Next is a rare one, you could have a pump/circulator causing system havok, if it is installed in a bad spot a pump can create suction on its supply side and suck water in from the feeder, if it is installed wrong and large it can raise the boiler pressure and open the prv... This is rare, but it happens...

    Last make sure your boiler isnt getting too hot, you dont want a 250 degree high limit, lol...

    So if I were going to your house for a service call, I would first make sure the unit was indeed going over 30 causing the prv to open, I would plug your prv for a second {I am a pro, I don't recommend you do this, I can open the boiler drain to relieve pressure if need be, but some prvs are leaking and wont allow you to test the system without changing them and I dont want to abuse a new one, sometimes they open and dont close}...

    Once I seen it go over 30, I would set your water feed to 12psi {or what ever psi your home needs, more floors more psi}, set and check your expansion tank, then shut off your supply water the valve before the water feed}, if it over pressurized again with all of that done, I would move onto dhw, check tankless or indirect by shutting their supplies off, if that isnt the issue and your piping and cirs are up to par with nothing else out of the ordinary {boiler isnt running to 250 degrees}, I would call a ghost expert because that is all that can be wrong...

    Most of the time it is a faulty water feed or expansion tank, then you will sometimes find a faulty dhw system, everything else is pretty rare...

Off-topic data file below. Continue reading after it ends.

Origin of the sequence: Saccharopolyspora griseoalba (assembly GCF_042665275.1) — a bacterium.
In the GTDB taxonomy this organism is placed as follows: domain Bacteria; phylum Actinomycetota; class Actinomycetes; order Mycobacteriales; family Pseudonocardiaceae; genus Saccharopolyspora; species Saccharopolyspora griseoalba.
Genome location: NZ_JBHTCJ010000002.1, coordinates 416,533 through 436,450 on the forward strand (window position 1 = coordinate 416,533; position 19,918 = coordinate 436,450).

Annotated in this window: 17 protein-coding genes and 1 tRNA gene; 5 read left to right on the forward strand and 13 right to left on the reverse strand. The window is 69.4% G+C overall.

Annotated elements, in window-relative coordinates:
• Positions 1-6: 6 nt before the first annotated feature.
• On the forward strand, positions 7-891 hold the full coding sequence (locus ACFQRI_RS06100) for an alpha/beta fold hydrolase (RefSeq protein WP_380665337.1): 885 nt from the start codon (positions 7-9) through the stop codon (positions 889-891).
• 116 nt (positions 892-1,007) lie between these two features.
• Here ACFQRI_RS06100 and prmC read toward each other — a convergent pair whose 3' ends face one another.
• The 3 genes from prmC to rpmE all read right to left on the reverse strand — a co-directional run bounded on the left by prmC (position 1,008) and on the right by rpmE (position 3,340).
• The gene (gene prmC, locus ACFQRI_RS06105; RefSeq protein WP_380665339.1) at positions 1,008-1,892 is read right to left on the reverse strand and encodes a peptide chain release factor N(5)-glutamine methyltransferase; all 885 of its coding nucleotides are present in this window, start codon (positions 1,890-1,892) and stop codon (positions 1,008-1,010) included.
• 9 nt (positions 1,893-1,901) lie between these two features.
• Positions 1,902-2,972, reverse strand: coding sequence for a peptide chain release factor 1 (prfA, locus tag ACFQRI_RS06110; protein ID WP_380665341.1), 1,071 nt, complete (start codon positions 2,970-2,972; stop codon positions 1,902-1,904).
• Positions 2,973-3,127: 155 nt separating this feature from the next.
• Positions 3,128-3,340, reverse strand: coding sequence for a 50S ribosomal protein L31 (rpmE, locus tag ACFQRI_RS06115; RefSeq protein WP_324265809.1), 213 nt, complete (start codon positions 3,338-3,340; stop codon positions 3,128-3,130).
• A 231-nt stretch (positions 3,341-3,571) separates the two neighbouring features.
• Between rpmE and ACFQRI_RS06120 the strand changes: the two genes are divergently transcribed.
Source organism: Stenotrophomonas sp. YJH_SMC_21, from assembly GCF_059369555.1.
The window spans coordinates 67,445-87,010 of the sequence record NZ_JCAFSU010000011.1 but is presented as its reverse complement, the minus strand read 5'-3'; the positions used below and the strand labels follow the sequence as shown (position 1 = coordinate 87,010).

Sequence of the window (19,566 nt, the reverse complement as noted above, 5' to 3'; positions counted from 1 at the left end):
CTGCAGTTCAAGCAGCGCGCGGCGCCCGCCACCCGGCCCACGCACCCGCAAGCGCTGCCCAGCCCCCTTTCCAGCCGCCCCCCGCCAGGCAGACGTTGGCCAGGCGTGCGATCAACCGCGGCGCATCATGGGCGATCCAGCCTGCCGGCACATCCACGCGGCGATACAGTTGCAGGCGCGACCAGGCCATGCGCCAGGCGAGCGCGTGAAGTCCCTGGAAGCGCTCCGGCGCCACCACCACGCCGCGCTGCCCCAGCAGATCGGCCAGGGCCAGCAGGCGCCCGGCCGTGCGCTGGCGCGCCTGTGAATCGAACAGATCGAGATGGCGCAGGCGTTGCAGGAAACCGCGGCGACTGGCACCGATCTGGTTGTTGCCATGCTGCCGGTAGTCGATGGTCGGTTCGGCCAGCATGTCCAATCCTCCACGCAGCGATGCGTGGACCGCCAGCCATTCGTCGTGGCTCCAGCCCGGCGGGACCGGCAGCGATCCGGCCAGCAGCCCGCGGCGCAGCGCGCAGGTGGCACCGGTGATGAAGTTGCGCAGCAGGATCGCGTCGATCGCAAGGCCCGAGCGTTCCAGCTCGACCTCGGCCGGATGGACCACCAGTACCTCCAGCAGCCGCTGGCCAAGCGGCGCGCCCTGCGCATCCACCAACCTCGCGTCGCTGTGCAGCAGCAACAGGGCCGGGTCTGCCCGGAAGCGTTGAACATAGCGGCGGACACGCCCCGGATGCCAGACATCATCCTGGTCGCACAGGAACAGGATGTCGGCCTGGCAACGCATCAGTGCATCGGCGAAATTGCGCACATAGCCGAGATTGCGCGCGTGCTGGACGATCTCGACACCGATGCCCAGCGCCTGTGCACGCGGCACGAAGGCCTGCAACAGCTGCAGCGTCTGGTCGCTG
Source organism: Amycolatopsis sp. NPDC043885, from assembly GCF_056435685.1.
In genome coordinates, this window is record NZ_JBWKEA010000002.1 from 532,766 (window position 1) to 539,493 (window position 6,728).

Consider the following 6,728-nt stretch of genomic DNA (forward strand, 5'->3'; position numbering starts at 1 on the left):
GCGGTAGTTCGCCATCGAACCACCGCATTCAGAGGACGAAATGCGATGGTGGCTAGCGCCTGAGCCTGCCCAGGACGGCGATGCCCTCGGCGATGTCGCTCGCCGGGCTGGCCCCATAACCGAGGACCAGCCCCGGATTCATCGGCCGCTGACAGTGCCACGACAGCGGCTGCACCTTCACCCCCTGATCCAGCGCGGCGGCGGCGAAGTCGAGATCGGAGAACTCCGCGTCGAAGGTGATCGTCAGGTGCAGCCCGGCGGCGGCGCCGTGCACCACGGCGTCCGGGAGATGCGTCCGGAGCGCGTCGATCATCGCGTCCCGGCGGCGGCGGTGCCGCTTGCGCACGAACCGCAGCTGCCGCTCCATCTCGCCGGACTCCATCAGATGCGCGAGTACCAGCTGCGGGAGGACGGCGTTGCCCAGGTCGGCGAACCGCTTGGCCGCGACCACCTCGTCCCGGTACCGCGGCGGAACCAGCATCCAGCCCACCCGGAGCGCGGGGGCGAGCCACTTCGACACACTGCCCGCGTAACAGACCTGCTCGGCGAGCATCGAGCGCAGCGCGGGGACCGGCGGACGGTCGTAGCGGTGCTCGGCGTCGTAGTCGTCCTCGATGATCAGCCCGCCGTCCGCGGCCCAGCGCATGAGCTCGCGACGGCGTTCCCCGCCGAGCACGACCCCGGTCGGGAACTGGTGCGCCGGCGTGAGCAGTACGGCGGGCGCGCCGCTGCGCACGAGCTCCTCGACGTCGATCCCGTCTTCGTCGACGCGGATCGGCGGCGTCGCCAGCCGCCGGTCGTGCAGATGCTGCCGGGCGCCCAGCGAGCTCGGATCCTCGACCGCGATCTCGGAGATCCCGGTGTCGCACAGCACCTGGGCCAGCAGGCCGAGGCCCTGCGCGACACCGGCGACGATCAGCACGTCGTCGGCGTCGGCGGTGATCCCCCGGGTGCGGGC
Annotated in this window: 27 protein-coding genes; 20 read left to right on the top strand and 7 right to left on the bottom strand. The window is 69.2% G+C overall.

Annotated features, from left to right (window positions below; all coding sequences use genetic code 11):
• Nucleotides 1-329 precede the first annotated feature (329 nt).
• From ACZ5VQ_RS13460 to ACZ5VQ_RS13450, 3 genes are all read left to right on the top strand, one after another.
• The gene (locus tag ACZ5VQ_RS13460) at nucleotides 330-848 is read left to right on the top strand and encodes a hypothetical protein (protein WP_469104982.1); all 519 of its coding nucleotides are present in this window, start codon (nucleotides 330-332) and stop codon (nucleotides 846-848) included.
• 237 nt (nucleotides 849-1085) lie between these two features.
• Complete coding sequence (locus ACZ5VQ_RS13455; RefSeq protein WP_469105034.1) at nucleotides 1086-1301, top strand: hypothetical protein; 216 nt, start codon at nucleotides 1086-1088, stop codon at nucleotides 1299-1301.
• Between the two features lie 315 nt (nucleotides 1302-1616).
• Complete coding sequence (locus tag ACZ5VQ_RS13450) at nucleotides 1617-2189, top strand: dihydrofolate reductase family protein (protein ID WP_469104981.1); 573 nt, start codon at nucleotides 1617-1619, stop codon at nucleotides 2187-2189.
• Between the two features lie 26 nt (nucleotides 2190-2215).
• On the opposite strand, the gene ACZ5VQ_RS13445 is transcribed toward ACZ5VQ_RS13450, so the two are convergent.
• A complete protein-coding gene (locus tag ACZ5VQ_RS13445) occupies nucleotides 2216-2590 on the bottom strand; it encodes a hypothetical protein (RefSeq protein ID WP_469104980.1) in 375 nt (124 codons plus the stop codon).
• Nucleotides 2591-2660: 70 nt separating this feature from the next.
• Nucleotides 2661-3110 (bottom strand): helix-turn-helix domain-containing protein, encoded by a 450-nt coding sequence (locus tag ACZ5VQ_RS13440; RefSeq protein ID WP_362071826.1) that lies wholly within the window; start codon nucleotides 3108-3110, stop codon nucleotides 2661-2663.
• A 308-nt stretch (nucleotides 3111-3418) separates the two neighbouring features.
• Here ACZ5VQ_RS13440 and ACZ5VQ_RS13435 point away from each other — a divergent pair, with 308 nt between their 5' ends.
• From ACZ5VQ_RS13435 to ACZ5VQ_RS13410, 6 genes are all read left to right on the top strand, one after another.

• troyz
    troyz Member Posts: 7
    other factors

    Thanks for the response. I haven't seen it go over low 20's for pressure so I'll pickup a new one. It is installed vertically.

    Since this is the second PRV to fail within a year are there other factors to consider other then pressure? The first one just leaked and the expansion tank was bad.

    I haven't paid to close attention to the temperature so I'll look at that next.
  • RobG
    RobG Member Posts: 1,850

    With the system empty or the tank removed, the pressure in the tank should be set to the fill pressure of the system. If you only have twelve pounds in the tank and the fill pressure of the system is twenty, you are not leaving a whole lot of room in the tank for expansion. How many floors is the house and where is the boiler located? This will determine what the system pressure should be.

  • jonny88
    jonny88 Member Posts: 1,139
    relief vale

    by any chance do you have an indirect piped of your boiler
  • dooododoo
    dooododoo Member Posts: 25

    Another potential cause is a faulty expansion tank {or undersized/improperly installed}, If it has a broken bladder, is not properly charged {the pressure in the bladder should match your feed pressure}, ect.. Hot water takes up more space than cold so it needs to go somewhere...

    Does it do any harm to get a bigger expansion tank? (Besides paying extra for a larger tank.)
  • Zman
    Zman Member Posts: 7,569
    No harm in over sizing an expansion tank...
    "If you can't explain it simply, you don't understand it well enough"
    Albert Einstein